By Evline Meshreky
Promises by Chinese president Xi Jinping to build a “Silk Road” and the Red Med project proposed by Benjamin Netanyahu were renewed this year, raising concerns about negative implications on the Suez Canal.
Chinese foreign minister Wang Yin said in his meeting with Egyptian president Abdel Fattah Al-Sisi on 3 August that China’s strategic building accords with Egypt’s strategy of national development. Wang urged bilateral cooperation in building up the Suez Economic and Trade Cooperation Zone, Xinhua news agency reported.
Chinese President Xi Jinping proposed in September 2013 that China and Central Asia build a Silk Road economic belt. The 6,000km Silk Road runs from western China to Central Asia reaching Turkey through Iran, improving traffic. The new route would also open the strategic regional thoroughfare from the Pacific Ocean to the Baltic Sea.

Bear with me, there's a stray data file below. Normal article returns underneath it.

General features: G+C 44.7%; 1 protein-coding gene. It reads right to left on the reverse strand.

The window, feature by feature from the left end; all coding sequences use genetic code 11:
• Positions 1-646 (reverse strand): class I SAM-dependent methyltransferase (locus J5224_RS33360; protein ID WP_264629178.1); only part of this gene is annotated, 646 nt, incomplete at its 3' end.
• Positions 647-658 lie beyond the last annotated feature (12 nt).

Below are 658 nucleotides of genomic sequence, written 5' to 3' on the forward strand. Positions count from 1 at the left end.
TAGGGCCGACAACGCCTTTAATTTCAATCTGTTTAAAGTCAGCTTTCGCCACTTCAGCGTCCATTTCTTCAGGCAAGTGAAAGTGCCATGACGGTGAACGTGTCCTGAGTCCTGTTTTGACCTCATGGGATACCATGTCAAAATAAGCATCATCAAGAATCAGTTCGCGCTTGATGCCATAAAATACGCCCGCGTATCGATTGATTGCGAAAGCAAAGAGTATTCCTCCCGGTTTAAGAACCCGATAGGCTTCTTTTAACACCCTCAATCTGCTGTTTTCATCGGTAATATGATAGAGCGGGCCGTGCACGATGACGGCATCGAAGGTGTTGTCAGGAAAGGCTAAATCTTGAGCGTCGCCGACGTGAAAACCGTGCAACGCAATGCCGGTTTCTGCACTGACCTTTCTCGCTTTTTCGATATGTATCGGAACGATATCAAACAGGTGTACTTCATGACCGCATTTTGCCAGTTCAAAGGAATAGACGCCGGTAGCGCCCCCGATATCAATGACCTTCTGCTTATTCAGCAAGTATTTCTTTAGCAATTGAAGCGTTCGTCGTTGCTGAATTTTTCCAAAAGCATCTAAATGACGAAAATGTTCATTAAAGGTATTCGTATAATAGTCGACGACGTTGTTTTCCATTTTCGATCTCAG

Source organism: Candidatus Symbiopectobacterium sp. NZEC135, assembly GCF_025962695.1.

China is also willing to maintain bilateral coordination and cooperation on international and regional issues, he added.
In 15 August the Association of Southeast Asian Nations (ASEAN) member states welcomed China’ s initiative of building the new Maritime Silk Road.
On the other hand, Israel announced its plan in January 2012 to build a railway line linking Eilat on the Red Sea and Ashdod port on the Mediterranean. It could handle potential overflow from the Suez Canal on the freight route between Asia and Europe, reported Reuters. The project will be built in collaboration with China.
The estimated cost is $2bn and is expected to take five years to complete, reported DeutscheWelle in March.
The Center for International Maritime Security said the Suez Canal has long been a point of contention and the situation is unlikely to improve anytime soon DeutscheWelle said. The centre blames this on the political instability that left the Sinai Peninsula a “lawless zone for jihadists and Bedouin militias”.